di Giovine and Picard (eds), “The Seductions of Pilgrimage”

Di Giovine, Michael A. and David Picard, eds. 2015. The Seductions of Pilgrimage: Sacred Journeys Afar and Astray in the Western Religious Tradition. Farnham, Surrey: Ashgate.

Publisher’s Description: The Seductions of Pilgrimage explores the simultaneously attractive and repellent, beguiling and alluring forms of seduction in pilgrimage. It focuses on the varied discursive, imaginative, and practical mechanisms of seduction that draw individual pilgrims to a pilgrimage site; the objects, places, and paradigms that pilgrims leave behind as they embark on their hyper-meaningful travel experience; and the often unforeseen elements that lead pilgrims off their desired course. Presenting the first comprehensive study of the role of seduction on individual pilgrims in the study of pilgrimage and tourism, it will appeal to scholars of anthropology, cultural geography, tourism, heritage, and religious studies.

Contents:

Foreword, Jas’ Elsner

Introduction: pilgrimage and seduction in the Abrahamic tradition, Michael A. Di Giovine and David Picard

Purity as danger? Seduction and sexuality at Walsingham, Simon Coleman

The seductions of guiding: Jewish-Israeli tour guides on the Christian Holy Land pilgrimage, Jackie Feldman

As if the road there is covered with honey’: inquiries into the seductiveness of a Greek orthodox monastery in Arizona for Russian orthodox parish pilgrims, Julia Klimova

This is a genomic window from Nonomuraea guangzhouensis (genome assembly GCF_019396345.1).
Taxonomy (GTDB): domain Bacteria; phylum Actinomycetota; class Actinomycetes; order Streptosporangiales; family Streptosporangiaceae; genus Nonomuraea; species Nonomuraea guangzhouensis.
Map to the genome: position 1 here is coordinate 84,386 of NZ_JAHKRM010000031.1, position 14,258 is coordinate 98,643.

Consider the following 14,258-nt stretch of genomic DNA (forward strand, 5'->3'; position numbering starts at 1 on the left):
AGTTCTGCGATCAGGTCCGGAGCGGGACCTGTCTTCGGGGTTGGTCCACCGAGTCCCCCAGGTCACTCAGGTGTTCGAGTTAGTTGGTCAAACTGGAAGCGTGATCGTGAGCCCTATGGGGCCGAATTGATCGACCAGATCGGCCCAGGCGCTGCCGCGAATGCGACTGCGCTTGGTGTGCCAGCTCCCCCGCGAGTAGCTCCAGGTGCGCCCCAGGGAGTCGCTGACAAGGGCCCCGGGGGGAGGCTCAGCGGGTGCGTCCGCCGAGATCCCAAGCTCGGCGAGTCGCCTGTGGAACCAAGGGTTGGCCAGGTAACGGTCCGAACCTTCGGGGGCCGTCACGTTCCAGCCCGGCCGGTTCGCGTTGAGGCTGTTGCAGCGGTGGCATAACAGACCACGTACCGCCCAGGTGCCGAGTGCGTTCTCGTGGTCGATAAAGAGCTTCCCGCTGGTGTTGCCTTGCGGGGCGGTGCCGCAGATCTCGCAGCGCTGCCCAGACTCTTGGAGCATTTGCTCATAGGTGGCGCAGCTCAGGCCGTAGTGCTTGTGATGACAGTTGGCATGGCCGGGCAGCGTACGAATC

The seductiveness of saints: interreligious pilgrimage sites in Hatay and the ritual transformations of agency, Jens Kreinath

The seduction of the past in new age pilgrimage, Jill Dubisch

Seduction in the ‘Gypsy pilgrimage’ at Les-Saintes-Maries-de-la-Mer, Ellen Badone

Seductions of suffering: stigmata, salvation and pilgrimage to the sanctuary of St. Padre Pio in San Giovanni Rotondo, Michael A. Di Giovine

The seductions of the way: the return of the pilgrim and the road to Compostela as a liminal space, Eduardo Chemin

Up In God’s great cathedral’: evangelism, astronauts, and the seductiveness of outer space, Deana L. Weibel

Stadler, “Appropriating Jerusalem”

Stadler, Nurit. 2015. Appropriating Jerusalem through Sacred Places: Disputed Land and Female Rituals at the Tombs of Mary and Rachel. Anthropological Quarterly 88(3)

Abstract: Due to deep-seated political tensions and intermittent violence between various streams of the city’s three major religions, Jerusalem’s sacred landscape is in the midst of significant change. One of the most salient expressions of this phenomenon is the renaissance of female saint shrines, most notably the Tomb of Mary and the proximate Tomb of Rachel the Matriarch. At these sites, female symbols, imagery rituals, and materiality have become powerful tools for asserting political claims that pertain to land and belonging. I will take stock of this phenomenon through the lens of different ethno-religious groups in Israel/Palestine that are availing themselves of female symbols (such as fertility, suffering, and maternal care) to advance various objectives. I find that these symbols have charged valences within minority communities. For members of the country’s hegemonic denominations, Rachel is the Jewish people’s “eternal mother” as well as a national symbol of the “return of the exiles” to their homeland. At the same time, local Catholic and Orthodox Christians view Mary to be “the mother of minorities” who suffered on behalf of and continues to provide succor for the weak. As a minority, Christians in Israel/Palestine employ this image of the Virgin as part of their effort to struggle with their weakening grip over the territories. Viewing the Virgin as a protector of minority groups is a departure from the vast majority of the Christian world, where Mary constitutes a national symbol that reinforces social belonging. In sum, I show how, amid the ongoing religious struggle, both female icons and their respective sacred venues are mobilized by different groups for the sake of challenging the political order and reshaping the landscape.